First Dog on the Moon see entry for Andrew Marlton.

Michael Fitzjames is an illustrator for the Sydney Morning Herald. He has previously been published in the Guardian, Nation Review, Living Daylights, Digger, the Age Monthly Review, the National Times, Harper's Bazaar and MJ Magazine. He exhibits his work at the Australian Galleries in Sydney and Melbourne.

Lindsay Foyle has contributed to publications such as the Australian, the Bulletin, Australian Business and the Daily Telegraph. He won the award for the Best Political Cartoon in the Coffs Harbour cartoon competition in 1999, first prize for best comic in 2000, and a merit award in the Olympics cartoon section in 1999. He has also written about the history of cartooning.

Matt Golding is a freelance cartoonist working from Melbourne. He draws political and gag cartoons weekly for the Melbourne Times and the Melbourne Weekly Magazine. He won Stanley awards in 2005, 2006 and 2007 for Best Single Gag Cartoon.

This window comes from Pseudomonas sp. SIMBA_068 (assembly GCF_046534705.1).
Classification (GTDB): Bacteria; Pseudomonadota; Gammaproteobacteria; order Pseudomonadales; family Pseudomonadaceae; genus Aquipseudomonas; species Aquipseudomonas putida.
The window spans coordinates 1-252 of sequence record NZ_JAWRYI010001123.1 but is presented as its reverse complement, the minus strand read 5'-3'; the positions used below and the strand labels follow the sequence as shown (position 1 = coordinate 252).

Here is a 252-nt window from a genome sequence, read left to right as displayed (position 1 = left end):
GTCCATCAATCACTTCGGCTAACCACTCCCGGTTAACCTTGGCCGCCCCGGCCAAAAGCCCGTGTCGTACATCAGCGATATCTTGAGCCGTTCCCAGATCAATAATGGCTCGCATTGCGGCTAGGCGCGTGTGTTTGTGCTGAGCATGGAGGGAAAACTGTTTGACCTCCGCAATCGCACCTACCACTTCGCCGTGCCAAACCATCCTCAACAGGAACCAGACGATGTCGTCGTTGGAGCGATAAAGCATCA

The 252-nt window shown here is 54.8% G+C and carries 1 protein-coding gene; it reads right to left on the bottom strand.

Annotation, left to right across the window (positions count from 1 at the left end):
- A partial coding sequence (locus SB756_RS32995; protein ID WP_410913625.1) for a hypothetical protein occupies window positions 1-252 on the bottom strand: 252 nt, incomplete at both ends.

Rolf Heimann migrated to Australia in 1959. He is the author of over 30 books, including novels, travel books, cartoon collections, and especially children's books. Rolf was named Australian Cartoonist of the Year at the 19th annual Stanley Awards in 2003.

Judy Horacek is a freelance cartoonist and writer. Her work has been published in a range of national and local newspapers including the Australian, the Age and the Sydney Morning Herald. She has also worked for a range of community groups, unions and small magazines.

Fiona Katauskas is a freelance cartoonist. Her work has been published in the Bulletin, the Sydney Morning Herald, the Australian, the Australian Financial Review, Chaser News and a range of other publications.

Mark Knight is the editorial cartoonist for the Herald Sun and the Sunday Herald Sun. He has previously worked for the Australian Financial Review and the Melbourne Herald.